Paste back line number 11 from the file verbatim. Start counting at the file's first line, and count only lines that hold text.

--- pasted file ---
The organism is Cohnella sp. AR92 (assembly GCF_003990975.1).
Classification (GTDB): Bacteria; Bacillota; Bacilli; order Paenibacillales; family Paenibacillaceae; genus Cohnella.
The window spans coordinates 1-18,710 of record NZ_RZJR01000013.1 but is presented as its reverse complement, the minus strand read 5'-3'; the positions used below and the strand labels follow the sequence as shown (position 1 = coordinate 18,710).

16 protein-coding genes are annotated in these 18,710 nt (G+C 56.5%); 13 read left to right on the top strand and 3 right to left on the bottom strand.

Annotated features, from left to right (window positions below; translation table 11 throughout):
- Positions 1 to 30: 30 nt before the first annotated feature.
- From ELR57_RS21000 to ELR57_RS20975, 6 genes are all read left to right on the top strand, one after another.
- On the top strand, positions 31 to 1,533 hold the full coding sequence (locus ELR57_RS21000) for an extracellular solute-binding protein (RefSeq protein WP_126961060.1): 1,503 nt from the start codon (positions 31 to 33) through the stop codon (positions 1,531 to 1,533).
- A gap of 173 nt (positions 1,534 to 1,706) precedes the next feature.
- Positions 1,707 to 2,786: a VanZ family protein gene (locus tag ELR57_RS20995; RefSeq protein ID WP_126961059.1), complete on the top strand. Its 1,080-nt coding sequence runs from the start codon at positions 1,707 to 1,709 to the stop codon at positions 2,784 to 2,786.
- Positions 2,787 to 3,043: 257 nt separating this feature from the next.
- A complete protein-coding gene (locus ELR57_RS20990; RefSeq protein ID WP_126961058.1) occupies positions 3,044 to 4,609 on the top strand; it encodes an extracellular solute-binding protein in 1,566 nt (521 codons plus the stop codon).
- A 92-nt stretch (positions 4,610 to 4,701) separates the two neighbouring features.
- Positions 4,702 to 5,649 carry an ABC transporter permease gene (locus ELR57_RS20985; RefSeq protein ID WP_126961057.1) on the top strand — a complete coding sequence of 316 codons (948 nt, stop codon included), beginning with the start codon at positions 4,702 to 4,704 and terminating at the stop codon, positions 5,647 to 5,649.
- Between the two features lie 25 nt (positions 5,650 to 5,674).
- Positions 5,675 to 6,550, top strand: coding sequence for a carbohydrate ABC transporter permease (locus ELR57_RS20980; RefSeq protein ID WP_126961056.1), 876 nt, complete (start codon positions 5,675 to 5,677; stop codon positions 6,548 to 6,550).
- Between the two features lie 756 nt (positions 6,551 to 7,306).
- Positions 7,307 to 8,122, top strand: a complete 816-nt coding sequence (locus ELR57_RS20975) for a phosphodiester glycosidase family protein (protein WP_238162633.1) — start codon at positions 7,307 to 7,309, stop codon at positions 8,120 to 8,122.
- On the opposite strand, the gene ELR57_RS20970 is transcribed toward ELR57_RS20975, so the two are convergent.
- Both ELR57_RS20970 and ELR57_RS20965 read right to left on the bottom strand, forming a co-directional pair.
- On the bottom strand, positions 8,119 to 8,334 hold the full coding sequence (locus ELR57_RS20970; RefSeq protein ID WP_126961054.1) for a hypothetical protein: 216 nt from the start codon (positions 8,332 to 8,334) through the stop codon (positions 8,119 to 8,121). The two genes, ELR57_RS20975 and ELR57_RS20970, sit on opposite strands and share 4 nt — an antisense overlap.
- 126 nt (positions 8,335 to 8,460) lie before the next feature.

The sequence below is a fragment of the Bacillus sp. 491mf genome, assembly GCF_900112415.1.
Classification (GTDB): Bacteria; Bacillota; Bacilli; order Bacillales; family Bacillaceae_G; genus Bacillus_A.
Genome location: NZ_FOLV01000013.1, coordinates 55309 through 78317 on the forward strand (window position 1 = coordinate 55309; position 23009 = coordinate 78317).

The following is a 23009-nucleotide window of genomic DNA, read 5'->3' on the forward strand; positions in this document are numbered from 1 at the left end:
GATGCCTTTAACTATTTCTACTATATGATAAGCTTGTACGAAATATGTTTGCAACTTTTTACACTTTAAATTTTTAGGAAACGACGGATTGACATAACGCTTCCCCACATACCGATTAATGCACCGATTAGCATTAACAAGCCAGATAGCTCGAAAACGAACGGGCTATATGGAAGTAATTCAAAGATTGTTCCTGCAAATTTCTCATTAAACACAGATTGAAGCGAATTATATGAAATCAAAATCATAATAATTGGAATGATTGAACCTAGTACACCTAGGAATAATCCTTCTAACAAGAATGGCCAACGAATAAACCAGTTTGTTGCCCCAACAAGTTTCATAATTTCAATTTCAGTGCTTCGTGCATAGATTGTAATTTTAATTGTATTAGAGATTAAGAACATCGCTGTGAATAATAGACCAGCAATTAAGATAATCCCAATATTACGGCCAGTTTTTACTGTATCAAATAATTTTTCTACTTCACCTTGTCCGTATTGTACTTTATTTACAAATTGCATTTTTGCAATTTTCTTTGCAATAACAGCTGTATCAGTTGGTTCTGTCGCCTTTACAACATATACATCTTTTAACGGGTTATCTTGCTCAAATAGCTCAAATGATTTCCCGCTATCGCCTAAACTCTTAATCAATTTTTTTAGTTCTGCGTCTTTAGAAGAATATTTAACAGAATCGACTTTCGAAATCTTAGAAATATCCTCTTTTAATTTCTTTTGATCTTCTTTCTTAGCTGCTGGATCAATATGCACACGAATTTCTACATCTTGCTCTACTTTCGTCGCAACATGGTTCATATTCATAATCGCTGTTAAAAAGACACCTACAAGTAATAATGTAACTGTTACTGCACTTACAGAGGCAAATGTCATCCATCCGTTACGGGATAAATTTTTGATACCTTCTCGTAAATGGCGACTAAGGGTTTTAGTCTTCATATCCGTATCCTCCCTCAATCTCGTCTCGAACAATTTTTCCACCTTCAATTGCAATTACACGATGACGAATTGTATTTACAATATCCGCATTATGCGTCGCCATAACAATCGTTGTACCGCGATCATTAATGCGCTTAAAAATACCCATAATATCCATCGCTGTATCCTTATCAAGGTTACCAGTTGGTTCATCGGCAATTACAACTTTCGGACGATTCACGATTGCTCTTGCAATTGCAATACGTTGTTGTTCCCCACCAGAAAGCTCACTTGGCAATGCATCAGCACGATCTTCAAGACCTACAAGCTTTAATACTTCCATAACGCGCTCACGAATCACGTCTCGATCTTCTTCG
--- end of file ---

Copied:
- Positions 2,787 to 3,043: 257 nt separating this feature from the next.